Students Lead Strength-Based Wellness Program Launch
Story by Darlene Anderson
As 28 students filed into the classroom, music teacher Daniel Biaggi, an adult advisor for the Sources of Strength program, observed them. “We could see in their faces several feelings,” he shares. “In some cases, curiosity or expectation. But we could also see something like a protective barrier— and a lot of skepticism.”
It was an unusual mix of students, with representatives from each class and a variety of friend groups. Each had been carefully chosen and invited to this special day of training to be a peer leader for Sources of Strength, a strength-based wellness program that focuses on suicide prevention and also impacts issues such as substance abuse and violence.
For seven hours, Stephanie Powell, the girls’ dean, and Darlene Anderson, the campus nurse, who are currently working on certifications as Sources of Strength trainers, worked with the program’s founder, Mark LoMurray. Together, they led the students in games, activities, and times of sharing and learning. Some staff and community volunteers who attended an earlier training participated as adult advisors, playing games and leading discussions with the students.
“As time went by, the students began to open up and participate,” observed Biaggi. “They got involved, lowered that barrier, and were open and vulnerable.”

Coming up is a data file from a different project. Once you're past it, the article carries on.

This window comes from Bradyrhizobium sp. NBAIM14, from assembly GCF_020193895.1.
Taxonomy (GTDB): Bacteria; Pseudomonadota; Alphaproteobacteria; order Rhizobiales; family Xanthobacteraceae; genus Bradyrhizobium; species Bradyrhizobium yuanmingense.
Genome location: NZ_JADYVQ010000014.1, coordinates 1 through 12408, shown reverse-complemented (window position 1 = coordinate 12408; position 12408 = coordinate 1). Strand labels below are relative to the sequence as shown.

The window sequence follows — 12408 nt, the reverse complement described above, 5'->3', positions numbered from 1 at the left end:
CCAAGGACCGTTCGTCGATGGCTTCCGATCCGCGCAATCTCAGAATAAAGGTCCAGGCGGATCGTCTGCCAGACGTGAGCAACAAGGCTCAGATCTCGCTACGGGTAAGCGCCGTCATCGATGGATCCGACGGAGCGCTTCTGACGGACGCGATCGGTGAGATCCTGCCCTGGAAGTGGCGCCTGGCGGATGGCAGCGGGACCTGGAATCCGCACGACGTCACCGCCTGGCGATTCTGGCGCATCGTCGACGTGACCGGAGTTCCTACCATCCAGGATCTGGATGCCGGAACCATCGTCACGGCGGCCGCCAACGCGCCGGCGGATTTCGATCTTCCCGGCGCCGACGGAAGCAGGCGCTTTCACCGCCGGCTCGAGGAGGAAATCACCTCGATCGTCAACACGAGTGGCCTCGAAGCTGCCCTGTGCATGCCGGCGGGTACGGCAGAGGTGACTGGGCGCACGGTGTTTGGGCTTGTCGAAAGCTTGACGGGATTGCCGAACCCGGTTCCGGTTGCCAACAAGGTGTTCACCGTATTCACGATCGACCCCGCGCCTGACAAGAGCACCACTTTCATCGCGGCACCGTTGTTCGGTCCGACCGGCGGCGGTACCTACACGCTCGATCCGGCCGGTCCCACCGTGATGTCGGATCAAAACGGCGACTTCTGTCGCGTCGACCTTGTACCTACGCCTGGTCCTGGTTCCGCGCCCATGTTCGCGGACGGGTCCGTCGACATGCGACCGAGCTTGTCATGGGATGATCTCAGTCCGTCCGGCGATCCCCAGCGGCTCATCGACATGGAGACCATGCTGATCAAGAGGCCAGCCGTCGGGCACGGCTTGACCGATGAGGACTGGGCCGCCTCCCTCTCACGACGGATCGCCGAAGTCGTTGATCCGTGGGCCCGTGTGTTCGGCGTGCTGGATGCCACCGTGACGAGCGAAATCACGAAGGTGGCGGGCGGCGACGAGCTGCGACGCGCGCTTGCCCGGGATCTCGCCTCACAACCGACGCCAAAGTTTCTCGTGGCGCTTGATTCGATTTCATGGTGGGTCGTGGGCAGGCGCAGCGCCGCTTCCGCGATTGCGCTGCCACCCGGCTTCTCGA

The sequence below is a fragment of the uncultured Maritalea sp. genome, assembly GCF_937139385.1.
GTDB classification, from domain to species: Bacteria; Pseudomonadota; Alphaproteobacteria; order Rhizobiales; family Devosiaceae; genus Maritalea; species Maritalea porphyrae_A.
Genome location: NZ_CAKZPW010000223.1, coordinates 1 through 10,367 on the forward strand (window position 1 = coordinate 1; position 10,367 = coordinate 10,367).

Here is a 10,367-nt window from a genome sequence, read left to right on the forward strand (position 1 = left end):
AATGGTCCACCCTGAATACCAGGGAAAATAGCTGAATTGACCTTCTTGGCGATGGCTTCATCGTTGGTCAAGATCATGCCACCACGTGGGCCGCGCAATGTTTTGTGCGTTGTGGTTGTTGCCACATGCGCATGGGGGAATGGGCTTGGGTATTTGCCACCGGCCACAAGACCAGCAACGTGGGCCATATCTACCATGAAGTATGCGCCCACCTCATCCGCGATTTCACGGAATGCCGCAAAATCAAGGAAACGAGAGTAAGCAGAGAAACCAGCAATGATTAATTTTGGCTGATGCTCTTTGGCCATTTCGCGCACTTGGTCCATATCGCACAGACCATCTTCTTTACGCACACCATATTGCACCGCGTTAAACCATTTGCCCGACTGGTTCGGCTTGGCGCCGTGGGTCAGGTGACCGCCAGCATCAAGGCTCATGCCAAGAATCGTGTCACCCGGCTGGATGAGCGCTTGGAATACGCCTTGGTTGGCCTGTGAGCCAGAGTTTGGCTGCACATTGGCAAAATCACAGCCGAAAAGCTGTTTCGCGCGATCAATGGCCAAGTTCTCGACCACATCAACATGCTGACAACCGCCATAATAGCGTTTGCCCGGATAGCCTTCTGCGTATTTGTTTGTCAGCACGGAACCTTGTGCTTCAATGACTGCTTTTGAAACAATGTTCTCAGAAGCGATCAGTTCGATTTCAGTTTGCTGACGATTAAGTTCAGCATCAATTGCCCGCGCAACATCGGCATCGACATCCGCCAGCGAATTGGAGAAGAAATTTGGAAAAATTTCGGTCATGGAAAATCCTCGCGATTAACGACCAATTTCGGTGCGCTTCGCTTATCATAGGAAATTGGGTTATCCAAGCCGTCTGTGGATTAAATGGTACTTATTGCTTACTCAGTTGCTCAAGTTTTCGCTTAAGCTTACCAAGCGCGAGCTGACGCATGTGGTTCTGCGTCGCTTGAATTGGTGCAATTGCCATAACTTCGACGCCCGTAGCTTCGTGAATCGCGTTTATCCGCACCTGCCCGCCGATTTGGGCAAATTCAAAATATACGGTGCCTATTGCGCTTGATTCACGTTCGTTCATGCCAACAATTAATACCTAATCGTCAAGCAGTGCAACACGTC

At one point, students and adults could be heard laughing as they jostled together in the center of the room, mimicking the mountains, chicken farms and rivers of the Shenandoah Valley. Minutes later, the room was filled with the gentle sounds of students sharing as they sat in small groups. Each of the games, activities and sharing times were designed to help the students have fun while learning messages of hope, help and strength. Through extensive research, these messages have been shown to be protective factors against the many risks students face.
It did not take long for students and staff to observe that these messages are in the Bible and Ellen White’s writings—themes already implemented at the academy. “It isn’t about learning something new; it’s about discovering what we already have,” says Olivia Patrick, a peer leader.
Developing and using strengths such as spirituality, physical health, generosity, gratitude and adult mentors as tools to navigate difficult times is what the program is all about. It also highlights sharing these tools with peers in order to change school culture so that it becomes strength-focused and help-seeking behavior becomes the norm.
As the day drew to a close, Biaggi notes, “I was seeing the students’ faces. There were expressions of hope like, ‘We are willing to help. This could really make a change on our campus!’” One student put it this way: “You have given me a purpose.”